A few weeks ago one of my Twitter/blogging friends, Jacqi, nominated me for an award! Actually, this is my second award; a few months ago my friend Dani gave me an award too. Dani is another warrior mom who blogs about her amazing daughter and I highly suggest you check out her blog. Anyhow, I am thrilled to receive another award from Jaqui, who has an inspiring blog about running. Check it out!
This is the Versatile Blogger Award. The rules, per Jacqis blog, is that I have to share 7 things about myself, and nominate 7 deserving blogs. So here goes
1) Gone With The Wind is my favorite book of all time. 2) If I ever need to have a good laugh, I just need to put on a Christopher Guest movie. Spinal Tap and Waiting for Guffman never fail to leave me in stitches. 3) Although I work out almost every day now, and am a dedicated half-marathoner and now triathlete, I still have a hard time thinking of myself as an athlete. 4) I never knew how strong I could be until I had to deal with a child with multiple special medical needs. 5) My secret dream is to play bass and sing back-up in a band. I can't play bass, and don't have that great of a voice. But it's my fantasy. 6) I have been a vegetarian for 8 1/2 years and will never go back to meat. 7) I am a Brady Bunch fanatic, and always thought Peter (the middle brother) was the cutest.
Ok....so here are the 7 blogs I am nominating. Jacqi, I am not nominating yours, since you already have the award, but you seriously have a kick-ass blog!
I am an avid blog reader, and keep up with tons of blogs. I especially love blogs written by parents of children with special needs, and by runners and triathletes. Reading about what other people are doing (parenting, running, training, etc) totally inspires me. I hope I can direct some of my readers to these totally deserving blogs as well!
This week, save for one speech therapy appointment, we have had nothing to do. All of A's school-based services were cancelled due to the holiday, and I had cancelled her private OT and PT as they interfered with my romantic get-away with my husband. No ballet, no karate....just relaxing and chilling with the family. My kind of week.
Monday: 1 hour of speech therapy for A (through the school district) 1/2 hour of adapted P.E. for A (through the school district) 1 hour of speech therapy for A (through our private insurance) Take A to school
Tuesday: 1/2 hour of physical therapy for A (through the school district) Take D to karate
Wednesday: 1/2 hour of occupational therapy for A (through our private insurance) 1 hour of physical therapy for A (through our private insurance) Take A to school Take D to basketball practice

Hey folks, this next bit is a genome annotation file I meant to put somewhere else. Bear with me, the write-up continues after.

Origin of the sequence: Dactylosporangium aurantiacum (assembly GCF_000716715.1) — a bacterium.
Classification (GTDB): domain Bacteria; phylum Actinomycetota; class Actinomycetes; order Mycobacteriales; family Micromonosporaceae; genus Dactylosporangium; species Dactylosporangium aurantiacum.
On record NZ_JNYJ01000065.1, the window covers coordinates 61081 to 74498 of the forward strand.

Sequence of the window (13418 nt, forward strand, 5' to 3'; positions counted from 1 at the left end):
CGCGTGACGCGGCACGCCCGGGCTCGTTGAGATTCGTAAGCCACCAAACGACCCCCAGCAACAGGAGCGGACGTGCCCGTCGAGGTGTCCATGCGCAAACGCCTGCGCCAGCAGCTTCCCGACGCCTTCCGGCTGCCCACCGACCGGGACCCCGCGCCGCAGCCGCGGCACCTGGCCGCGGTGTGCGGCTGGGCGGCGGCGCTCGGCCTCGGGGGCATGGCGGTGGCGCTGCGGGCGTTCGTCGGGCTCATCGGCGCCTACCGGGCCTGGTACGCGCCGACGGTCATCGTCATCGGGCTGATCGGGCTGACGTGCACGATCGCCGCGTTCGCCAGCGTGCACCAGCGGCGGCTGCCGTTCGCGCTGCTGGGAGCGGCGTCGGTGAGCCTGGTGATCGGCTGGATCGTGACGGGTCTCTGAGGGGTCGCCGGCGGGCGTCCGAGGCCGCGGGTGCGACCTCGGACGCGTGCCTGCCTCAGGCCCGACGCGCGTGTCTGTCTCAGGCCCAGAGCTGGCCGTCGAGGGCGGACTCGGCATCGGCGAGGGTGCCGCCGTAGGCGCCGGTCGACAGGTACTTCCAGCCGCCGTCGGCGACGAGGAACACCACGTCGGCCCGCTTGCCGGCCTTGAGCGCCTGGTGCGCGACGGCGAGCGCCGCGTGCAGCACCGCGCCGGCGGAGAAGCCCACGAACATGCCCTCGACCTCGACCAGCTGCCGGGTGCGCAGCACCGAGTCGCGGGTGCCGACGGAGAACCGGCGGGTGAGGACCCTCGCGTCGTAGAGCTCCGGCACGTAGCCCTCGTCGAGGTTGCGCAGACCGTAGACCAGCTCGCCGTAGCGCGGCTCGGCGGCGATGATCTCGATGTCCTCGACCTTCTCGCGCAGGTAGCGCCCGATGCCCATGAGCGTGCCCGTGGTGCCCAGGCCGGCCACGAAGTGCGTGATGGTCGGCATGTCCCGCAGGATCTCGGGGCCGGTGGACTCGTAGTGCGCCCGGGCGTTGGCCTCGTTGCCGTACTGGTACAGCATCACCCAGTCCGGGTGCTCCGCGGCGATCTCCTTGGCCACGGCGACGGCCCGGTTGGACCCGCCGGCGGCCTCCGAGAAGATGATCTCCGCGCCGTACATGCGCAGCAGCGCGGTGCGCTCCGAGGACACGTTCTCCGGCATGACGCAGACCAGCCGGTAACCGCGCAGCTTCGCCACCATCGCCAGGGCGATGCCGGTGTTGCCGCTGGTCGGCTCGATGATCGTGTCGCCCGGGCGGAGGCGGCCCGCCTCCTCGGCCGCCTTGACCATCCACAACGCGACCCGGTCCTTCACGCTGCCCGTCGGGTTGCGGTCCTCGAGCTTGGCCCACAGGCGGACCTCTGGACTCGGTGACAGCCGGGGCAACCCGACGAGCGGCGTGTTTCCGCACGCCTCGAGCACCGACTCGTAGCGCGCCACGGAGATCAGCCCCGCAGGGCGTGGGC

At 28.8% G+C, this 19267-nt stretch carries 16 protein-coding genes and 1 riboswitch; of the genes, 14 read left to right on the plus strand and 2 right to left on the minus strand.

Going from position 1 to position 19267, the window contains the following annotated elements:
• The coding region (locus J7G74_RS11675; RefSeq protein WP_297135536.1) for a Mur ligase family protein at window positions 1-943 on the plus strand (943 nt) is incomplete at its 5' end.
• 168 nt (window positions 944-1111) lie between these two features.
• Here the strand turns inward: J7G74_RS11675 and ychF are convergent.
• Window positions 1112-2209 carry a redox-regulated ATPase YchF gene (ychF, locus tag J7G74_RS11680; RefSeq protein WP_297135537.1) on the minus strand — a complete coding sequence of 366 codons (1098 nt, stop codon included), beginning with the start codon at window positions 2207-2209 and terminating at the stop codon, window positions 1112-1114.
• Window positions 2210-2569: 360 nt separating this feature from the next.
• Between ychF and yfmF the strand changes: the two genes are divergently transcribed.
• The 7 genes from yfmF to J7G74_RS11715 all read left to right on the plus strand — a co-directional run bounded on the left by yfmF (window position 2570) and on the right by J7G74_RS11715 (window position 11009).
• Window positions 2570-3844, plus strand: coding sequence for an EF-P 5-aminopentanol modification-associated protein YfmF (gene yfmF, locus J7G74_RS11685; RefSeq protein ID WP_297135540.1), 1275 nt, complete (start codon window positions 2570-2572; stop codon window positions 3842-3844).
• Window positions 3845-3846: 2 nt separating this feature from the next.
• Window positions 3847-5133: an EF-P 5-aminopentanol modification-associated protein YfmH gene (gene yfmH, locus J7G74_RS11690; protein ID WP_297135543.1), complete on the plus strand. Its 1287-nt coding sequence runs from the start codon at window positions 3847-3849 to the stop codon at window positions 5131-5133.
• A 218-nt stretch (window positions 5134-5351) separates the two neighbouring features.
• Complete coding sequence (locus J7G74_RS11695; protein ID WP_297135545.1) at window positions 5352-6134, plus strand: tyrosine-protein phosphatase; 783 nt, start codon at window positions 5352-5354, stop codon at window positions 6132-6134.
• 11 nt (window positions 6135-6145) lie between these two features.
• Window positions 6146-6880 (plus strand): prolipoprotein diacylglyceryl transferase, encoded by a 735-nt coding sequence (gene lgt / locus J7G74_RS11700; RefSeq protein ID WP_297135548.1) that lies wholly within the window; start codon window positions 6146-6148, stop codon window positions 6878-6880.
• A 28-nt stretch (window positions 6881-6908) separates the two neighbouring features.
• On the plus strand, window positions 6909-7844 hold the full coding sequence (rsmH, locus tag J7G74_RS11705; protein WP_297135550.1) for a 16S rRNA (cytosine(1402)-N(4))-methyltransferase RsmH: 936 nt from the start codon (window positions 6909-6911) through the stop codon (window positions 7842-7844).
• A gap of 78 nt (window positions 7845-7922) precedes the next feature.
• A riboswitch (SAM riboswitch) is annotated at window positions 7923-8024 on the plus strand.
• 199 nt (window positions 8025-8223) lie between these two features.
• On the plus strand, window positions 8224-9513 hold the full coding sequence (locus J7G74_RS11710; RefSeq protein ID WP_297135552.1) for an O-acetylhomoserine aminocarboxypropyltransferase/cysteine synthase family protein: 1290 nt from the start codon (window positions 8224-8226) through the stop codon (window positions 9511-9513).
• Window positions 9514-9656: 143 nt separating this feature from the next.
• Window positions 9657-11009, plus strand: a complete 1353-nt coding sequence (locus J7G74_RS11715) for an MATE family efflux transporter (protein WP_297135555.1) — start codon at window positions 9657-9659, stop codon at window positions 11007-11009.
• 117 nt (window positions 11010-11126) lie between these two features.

Thursday: Take A to ballet 1/2 hour of occupational therapy (through the school district) Take D to karate
Friday: 1 hour of speech therapy for A (through the school district) 1/2 hour of adapted P.E. for A (through the school district) 1/2 hour of deaf/hard-of-hearing therapy (through the school district) Take A to school
Saturday: D has a basketball game A has 45 minutes of horse therapy
Sunday: D has Sunday School
This list does not include picking D up from school every day (J takes him daily, thank goodness), picking A up from school 3 days a week, homework, random doctor's appointments, working on the educational foundation I helped to found, playdates, volunteering in D's class once a week, cooking dinner every night, making lunches, and all the various little details that every mom has to do, not to mention the stuff that a mother of a child with special needs has to do. Plus, I need to make time to work out every day, since I'm training for half marathons and triathlons, and read my books for my monthly book club.
So yes, having a week with virtually nothing to do? My idea of heaven.
Last week my husband and I celebrated our 10 year wedding anniversary. We had a lot to celebrate, as we have been through an unusually trying first decade of marriage. My father-in-law died of cancer just a few months after our wedding. And not only was our daughter born with a million medical issues, but the very year she was born my husband was diagnosed with Young-Onset Parkinson's Disease. At times our myriad stressors have brought us closer; at other times they made our marriage more challenging. I know that every marriage has issues to be dealt with (I know this also from a professional point of view, as I used to be a Marriage and Family Therapist!) and these were our issues. Mostly health-related.
Last night we got to do something we haven't done in 6 1/2 year: spend the night alone. My mother is visiting for Thanksgiving, and she offered to watch the kids overnight. This is something she's never been able to do before, as in the past A had a tracheostomy. No one in my family was trained in how to care for the trach, as they all live out-of-state so there was no reason to give them the extensive training it required to care for my daughter's airway. However, now that both her feeding tube and breathing tube are out, we are free to leave both kids with babysitters and family members. Since we haven't had a night--an ENTIRE night--to ourselves since before our son D was born 6 1/2 years ago, we jumped at the opportunity.